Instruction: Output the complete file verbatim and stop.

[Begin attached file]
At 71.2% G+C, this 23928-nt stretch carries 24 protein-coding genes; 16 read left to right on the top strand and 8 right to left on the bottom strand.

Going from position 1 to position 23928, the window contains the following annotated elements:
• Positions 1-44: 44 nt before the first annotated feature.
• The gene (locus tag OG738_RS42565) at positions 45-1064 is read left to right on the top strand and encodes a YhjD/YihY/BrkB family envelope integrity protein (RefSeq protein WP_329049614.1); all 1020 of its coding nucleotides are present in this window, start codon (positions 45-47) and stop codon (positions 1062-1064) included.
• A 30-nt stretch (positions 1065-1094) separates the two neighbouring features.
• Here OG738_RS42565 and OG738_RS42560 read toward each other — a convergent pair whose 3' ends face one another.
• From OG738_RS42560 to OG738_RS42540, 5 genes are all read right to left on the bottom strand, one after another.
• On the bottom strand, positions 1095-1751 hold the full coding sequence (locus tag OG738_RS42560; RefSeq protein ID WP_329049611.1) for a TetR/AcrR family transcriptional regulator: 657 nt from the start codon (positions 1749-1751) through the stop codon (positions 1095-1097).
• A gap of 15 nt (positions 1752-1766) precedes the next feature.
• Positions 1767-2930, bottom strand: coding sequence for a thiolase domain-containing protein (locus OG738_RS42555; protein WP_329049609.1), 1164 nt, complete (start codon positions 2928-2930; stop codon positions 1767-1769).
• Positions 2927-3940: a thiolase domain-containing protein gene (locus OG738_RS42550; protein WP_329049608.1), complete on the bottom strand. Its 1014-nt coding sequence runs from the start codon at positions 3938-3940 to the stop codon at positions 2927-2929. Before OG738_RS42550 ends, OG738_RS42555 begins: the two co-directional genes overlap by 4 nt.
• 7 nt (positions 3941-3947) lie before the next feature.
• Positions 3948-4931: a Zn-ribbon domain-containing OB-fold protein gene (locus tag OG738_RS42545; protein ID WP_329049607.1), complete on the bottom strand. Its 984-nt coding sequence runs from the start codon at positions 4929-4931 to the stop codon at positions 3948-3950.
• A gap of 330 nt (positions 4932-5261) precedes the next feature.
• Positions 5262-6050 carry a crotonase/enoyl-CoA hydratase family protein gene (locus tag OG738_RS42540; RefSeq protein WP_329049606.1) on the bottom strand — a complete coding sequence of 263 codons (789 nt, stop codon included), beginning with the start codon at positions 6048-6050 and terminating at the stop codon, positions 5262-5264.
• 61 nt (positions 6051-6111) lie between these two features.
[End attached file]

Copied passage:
At 71.2% G+C, this 23928-nt stretch carries 24 protein-coding genes; 16 read left to right on the top strand and 8 right to left on the bottom strand.

Going from position 1 to position 23928, the window contains the following annotated elements:
• Positions 1-44: 44 nt before the first annotated feature.
• The gene (locus tag OG738_RS42565) at positions 45-1064 is read left to right on the top strand and encodes a YhjD/YihY/BrkB family envelope integrity protein (RefSeq protein WP_329049614.1); all 1020 of its coding nucleotides are present in this window, start codon (positions 45-47) and stop codon (positions 1062-1064) included.
• A 30-nt stretch (positions 1065-1094) separates the two neighbouring features.
• Here OG738_RS42565 and OG738_RS42560 read toward each other — a convergent pair whose 3' ends face one another.
• From OG738_RS42560 to OG738_RS42540, 5 genes are all read right to left on the bottom strand, one after another.
• On the bottom strand, positions 1095-1751 hold the full coding sequence (locus tag OG738_RS42560; RefSeq protein ID WP_329049611.1) for a TetR/AcrR family transcriptional regulator: 657 nt from the start codon (positions 1749-1751) through the stop codon (positions 1095-1097).
• A gap of 15 nt (positions 1752-1766) precedes the next feature.
• Positions 1767-2930, bottom strand: coding sequence for a thiolase domain-containing protein (locus OG738_RS42555; protein WP_329049609.1), 1164 nt, complete (start codon positions 2928-2930; stop codon positions 1767-1769).
• Positions 2927-3940: a thiolase domain-containing protein gene (locus OG738_RS42550; protein WP_329049608.1), complete on the bottom strand. Its 1014-nt coding sequence runs from the start codon at positions 3938-3940 to the stop codon at positions 2927-2929. Before OG738_RS42550 ends, OG738_RS42555 begins: the two co-directional genes overlap by 4 nt.
• 7 nt (positions 3941-3947) lie before the next feature.
• Positions 3948-4931: a Zn-ribbon domain-containing OB-fold protein gene (locus tag OG738_RS42545; protein ID WP_329049607.1), complete on the bottom strand. Its 984-nt coding sequence runs from the start codon at positions 4929-4931 to the stop codon at positions 3948-3950.
• A gap of 330 nt (positions 4932-5261) precedes the next feature.
• Positions 5262-6050 carry a crotonase/enoyl-CoA hydratase family protein gene (locus tag OG738_RS42540; RefSeq protein WP_329049606.1) on the bottom strand — a complete coding sequence of 263 codons (789 nt, stop codon included), beginning with the start codon at positions 6048-6050 and terminating at the stop codon, positions 5262-5264.
• 61 nt (positions 6051-6111) lie between these two features.